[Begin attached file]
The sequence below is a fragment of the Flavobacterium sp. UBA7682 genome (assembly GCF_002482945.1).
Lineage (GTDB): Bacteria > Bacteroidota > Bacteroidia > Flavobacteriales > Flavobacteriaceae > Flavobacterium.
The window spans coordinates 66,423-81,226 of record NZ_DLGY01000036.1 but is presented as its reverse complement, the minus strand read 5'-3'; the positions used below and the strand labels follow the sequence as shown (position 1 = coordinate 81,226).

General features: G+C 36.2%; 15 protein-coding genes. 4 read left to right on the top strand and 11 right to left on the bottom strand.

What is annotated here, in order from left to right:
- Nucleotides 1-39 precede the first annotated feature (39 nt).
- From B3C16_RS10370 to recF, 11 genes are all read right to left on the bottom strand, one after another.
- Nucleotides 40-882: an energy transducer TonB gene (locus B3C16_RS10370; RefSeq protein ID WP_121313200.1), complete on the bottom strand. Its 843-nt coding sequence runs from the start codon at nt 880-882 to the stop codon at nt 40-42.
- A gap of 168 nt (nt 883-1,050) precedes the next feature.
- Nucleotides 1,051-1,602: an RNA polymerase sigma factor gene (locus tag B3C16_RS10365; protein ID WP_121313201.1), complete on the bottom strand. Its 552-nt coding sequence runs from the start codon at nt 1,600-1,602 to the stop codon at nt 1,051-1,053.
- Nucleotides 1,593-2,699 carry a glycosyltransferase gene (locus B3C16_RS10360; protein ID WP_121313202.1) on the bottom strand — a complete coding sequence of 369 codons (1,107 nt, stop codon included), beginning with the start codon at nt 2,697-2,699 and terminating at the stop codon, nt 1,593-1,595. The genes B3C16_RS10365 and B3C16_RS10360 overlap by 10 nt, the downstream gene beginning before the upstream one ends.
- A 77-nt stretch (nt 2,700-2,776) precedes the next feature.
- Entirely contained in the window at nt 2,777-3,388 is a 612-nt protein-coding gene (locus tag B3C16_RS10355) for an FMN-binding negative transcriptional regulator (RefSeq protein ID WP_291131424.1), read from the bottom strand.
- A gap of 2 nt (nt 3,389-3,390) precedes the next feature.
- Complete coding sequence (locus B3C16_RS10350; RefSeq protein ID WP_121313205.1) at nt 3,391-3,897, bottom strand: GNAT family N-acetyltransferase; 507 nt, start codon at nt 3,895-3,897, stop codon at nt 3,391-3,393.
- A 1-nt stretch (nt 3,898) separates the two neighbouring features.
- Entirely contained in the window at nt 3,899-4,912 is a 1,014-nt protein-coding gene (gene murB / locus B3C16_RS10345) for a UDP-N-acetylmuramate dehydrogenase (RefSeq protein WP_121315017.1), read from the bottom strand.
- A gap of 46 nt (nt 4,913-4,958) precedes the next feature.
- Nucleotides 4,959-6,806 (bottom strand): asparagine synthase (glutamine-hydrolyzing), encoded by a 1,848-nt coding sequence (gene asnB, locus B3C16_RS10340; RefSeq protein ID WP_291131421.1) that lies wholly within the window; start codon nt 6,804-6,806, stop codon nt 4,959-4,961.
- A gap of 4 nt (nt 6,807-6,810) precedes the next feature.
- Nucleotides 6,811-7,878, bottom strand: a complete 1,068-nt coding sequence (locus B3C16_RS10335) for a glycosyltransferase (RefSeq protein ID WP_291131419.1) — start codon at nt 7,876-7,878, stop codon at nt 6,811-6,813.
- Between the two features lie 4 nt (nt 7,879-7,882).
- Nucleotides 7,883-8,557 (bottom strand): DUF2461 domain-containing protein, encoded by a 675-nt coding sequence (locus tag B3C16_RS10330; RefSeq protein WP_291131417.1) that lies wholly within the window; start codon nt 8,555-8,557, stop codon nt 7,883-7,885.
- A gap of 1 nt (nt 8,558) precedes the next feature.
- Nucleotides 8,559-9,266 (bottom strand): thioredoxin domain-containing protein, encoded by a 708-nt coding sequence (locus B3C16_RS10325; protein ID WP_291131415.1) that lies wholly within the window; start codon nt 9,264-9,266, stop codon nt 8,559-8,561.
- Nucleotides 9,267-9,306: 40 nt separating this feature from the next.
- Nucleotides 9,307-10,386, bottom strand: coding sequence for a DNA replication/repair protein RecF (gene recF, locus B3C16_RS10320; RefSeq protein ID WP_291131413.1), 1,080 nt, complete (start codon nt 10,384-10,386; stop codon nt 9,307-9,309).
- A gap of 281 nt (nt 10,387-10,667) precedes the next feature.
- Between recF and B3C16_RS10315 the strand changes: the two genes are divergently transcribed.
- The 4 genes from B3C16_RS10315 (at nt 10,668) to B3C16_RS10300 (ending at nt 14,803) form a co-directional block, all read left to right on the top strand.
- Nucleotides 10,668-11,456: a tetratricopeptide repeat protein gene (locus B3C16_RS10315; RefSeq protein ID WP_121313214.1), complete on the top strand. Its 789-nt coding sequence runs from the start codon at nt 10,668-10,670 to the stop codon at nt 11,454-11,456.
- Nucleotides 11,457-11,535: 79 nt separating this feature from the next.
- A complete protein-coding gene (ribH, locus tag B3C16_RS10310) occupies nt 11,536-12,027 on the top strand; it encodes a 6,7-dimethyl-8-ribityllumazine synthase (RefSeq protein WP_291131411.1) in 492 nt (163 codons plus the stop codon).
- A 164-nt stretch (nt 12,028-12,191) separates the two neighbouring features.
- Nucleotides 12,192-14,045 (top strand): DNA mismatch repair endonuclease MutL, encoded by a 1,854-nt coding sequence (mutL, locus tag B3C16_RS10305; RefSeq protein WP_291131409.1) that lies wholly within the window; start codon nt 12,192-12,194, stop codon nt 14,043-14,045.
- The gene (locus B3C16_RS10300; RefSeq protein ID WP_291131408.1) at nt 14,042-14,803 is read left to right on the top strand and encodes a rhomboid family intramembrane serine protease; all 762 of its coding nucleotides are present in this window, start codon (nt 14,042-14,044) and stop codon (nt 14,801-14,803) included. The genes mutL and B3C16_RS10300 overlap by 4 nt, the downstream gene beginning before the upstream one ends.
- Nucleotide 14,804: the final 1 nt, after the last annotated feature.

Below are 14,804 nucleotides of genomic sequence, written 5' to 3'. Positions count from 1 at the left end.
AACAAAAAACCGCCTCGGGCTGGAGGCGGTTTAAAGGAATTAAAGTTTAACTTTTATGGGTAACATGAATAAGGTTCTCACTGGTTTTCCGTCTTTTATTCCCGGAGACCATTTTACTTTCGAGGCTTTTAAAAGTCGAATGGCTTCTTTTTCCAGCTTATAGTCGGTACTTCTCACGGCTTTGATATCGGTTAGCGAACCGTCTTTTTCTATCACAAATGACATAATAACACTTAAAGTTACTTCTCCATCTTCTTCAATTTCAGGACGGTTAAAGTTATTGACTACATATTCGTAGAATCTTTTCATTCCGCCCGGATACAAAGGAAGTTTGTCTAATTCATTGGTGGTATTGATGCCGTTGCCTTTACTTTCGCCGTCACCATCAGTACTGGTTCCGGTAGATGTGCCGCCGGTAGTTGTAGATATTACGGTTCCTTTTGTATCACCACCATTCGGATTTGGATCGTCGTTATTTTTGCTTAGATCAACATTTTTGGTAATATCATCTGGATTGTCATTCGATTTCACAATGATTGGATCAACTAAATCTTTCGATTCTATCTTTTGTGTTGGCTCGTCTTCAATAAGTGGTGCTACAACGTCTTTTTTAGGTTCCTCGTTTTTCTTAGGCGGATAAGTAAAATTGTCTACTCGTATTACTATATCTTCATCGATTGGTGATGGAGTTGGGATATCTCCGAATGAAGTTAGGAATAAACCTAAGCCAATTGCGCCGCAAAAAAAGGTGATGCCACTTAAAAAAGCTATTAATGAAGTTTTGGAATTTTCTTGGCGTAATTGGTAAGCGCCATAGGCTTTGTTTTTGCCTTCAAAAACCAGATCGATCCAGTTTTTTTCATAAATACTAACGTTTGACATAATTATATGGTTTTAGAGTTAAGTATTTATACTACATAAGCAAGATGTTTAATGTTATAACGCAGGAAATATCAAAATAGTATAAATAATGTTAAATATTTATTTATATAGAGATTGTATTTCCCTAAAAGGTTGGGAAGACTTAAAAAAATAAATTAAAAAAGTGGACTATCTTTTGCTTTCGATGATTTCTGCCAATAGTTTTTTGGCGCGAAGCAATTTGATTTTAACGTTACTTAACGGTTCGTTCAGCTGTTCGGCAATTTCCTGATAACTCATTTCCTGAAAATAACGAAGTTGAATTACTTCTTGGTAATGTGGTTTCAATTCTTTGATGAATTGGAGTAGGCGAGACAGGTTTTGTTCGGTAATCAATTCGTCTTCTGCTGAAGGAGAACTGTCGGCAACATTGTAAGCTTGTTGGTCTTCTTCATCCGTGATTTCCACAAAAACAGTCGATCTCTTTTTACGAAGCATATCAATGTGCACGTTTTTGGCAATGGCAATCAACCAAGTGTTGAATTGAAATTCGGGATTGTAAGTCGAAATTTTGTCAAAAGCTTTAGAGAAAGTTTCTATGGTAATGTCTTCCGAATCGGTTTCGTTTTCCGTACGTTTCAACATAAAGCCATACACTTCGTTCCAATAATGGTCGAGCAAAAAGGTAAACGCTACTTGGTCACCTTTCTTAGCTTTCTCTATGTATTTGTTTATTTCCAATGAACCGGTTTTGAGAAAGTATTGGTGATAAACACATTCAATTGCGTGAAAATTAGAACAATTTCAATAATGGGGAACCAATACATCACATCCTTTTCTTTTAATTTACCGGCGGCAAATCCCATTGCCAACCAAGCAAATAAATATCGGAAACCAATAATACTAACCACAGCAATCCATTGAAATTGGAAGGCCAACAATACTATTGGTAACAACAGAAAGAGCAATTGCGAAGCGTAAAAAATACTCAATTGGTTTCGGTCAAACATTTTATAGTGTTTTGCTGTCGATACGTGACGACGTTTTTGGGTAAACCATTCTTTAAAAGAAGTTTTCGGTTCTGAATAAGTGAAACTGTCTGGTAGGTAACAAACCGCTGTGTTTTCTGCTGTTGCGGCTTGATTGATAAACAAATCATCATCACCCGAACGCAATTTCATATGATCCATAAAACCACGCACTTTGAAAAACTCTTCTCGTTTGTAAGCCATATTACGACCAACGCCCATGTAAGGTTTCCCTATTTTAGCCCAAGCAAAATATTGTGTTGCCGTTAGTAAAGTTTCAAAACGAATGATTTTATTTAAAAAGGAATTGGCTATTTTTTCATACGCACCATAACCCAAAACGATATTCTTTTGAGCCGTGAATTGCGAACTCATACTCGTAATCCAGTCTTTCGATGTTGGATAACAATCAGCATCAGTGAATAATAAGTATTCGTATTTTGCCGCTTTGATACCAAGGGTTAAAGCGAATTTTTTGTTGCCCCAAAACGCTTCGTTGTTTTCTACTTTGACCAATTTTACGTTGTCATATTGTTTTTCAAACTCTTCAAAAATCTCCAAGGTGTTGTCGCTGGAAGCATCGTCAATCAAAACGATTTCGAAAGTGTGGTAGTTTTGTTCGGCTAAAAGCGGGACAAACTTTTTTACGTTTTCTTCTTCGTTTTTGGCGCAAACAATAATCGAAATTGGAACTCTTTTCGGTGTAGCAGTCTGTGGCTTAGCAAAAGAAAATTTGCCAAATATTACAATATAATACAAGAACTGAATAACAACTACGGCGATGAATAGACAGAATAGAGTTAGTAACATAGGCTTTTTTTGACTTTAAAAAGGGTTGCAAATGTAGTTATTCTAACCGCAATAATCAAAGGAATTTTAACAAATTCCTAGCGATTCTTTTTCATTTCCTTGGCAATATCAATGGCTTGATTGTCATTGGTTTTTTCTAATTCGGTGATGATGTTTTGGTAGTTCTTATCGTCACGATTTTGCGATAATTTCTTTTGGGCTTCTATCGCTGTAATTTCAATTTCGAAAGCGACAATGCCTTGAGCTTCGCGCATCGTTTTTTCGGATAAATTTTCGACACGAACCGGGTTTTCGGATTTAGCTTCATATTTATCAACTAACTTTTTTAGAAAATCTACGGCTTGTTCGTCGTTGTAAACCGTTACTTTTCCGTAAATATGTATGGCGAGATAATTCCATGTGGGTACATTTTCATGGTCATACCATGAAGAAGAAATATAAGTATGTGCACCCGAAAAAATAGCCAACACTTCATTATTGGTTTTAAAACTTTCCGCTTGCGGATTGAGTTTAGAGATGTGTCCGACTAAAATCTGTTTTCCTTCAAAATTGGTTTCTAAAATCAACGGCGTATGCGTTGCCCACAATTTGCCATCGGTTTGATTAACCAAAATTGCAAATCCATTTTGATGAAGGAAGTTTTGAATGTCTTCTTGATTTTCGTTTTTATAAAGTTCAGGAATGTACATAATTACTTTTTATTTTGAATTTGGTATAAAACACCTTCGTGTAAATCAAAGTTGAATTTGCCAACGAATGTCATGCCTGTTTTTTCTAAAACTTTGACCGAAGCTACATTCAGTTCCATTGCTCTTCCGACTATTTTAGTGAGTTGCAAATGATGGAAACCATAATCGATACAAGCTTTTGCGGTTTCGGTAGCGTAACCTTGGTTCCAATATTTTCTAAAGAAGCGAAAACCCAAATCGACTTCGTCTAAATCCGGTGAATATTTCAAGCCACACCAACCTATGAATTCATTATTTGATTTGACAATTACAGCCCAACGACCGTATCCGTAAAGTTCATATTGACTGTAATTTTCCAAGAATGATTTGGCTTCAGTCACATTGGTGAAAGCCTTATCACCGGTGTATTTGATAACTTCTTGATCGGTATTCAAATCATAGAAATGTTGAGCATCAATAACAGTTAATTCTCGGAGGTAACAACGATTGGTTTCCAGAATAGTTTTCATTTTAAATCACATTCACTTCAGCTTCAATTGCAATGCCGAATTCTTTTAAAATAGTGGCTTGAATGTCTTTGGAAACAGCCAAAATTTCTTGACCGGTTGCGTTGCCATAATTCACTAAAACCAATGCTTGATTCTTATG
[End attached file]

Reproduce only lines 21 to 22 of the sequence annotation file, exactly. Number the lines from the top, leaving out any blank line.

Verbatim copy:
- Nucleotides 6,811-7,878, bottom strand: a complete 1,068-nt coding sequence (locus B3C16_RS10335) for a glycosyltransferase (RefSeq protein ID WP_291131419.1) — start codon at nt 7,876-7,878, stop codon at nt 6,811-6,813.
- Between the two features lie 4 nt (nt 7,879-7,882).